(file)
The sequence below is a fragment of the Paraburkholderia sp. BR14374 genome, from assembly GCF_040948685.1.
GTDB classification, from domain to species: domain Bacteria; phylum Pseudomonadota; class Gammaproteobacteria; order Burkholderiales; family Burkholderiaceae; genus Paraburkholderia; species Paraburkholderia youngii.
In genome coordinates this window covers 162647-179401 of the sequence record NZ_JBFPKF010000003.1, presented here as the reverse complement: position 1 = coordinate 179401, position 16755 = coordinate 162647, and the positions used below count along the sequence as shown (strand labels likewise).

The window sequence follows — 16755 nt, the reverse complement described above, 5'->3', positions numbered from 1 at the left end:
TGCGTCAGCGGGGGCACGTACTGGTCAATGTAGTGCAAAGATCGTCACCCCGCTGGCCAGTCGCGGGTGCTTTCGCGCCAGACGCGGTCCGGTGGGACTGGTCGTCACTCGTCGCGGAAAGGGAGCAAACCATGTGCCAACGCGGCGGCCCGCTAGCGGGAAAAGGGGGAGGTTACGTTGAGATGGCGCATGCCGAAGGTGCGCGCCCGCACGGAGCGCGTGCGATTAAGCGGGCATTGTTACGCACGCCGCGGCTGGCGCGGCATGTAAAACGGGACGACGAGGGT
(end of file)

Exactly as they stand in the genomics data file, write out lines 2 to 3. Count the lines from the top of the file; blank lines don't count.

GTDB classification, from domain to species: domain Bacteria; phylum Pseudomonadota; class Gammaproteobacteria; order Burkholderiales; family Burkholderiaceae; genus Paraburkholderia; species Paraburkholderia youngii.
In genome coordinates this window covers 162647-179401 of the sequence record NZ_JBFPKF010000003.1, presented here as the reverse complement: position 1 = coordinate 179401, position 16755 = coordinate 162647, and the positions used below count along the sequence as shown (strand labels likewise).